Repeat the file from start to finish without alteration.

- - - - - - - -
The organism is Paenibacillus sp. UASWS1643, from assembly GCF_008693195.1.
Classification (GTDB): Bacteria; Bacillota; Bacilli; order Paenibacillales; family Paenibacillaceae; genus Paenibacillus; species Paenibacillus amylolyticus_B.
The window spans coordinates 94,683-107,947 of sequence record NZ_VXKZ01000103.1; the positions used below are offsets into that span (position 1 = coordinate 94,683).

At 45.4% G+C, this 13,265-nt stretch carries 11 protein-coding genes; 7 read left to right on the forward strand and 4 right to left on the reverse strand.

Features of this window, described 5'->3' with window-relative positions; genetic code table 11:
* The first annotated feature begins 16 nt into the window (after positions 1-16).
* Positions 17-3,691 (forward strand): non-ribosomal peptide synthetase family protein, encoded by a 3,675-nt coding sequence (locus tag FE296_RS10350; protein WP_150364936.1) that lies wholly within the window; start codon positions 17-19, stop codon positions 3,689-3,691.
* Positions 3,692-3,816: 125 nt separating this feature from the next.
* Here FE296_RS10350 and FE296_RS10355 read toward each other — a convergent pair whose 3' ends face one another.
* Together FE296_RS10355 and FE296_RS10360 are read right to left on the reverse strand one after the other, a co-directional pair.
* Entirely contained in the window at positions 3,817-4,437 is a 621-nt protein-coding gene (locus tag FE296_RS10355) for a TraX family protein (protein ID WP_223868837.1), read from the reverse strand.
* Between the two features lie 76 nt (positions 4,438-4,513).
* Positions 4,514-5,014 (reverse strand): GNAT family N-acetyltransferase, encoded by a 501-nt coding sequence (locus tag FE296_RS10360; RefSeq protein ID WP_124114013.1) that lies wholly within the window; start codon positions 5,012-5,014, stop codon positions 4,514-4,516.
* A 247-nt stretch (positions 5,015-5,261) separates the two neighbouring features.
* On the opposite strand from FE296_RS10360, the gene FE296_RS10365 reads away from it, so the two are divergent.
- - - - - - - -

The organism is Paenibacillus sp. UASWS1643, from assembly GCF_008693195.1.
Classification (GTDB): Bacteria; Bacillota; Bacilli; order Paenibacillales; family Paenibacillaceae; genus Paenibacillus; species Paenibacillus amylolyticus_B.
The window spans coordinates 94,683-107,947 of sequence record NZ_VXKZ01000103.1; the positions used below are offsets into that span (position 1 = coordinate 94,683).

At 45.4% G+C, this 13,265-nt stretch carries 11 protein-coding genes; 7 read left to right on the forward strand and 4 right to left on the reverse strand.

Features of this window, described 5'->3' with window-relative positions; genetic code table 11:
* The first annotated feature begins 16 nt into the window (after positions 1-16).
* Positions 17-3,691 (forward strand): non-ribosomal peptide synthetase family protein, encoded by a 3,675-nt coding sequence (locus tag FE296_RS10350; protein WP_150364936.1) that lies wholly within the window; start codon positions 17-19, stop codon positions 3,689-3,691.
* Positions 3,692-3,816: 125 nt separating this feature from the next.
* Here FE296_RS10350 and FE296_RS10355 read toward each other — a convergent pair whose 3' ends face one another.
* Together FE296_RS10355 and FE296_RS10360 are read right to left on the reverse strand one after the other, a co-directional pair.
* Entirely contained in the window at positions 3,817-4,437 is a 621-nt protein-coding gene (locus tag FE296_RS10355) for a TraX family protein (protein ID WP_223868837.1), read from the reverse strand.
* Between the two features lie 76 nt (positions 4,438-4,513).
* Positions 4,514-5,014 (reverse strand): GNAT family N-acetyltransferase, encoded by a 501-nt coding sequence (locus tag FE296_RS10360; RefSeq protein ID WP_124114013.1) that lies wholly within the window; start codon positions 5,012-5,014, stop codon positions 4,514-4,516.
* A 247-nt stretch (positions 5,015-5,261) separates the two neighbouring features.
* On the opposite strand from FE296_RS10360, the gene FE296_RS10365 reads away from it, so the two are divergent.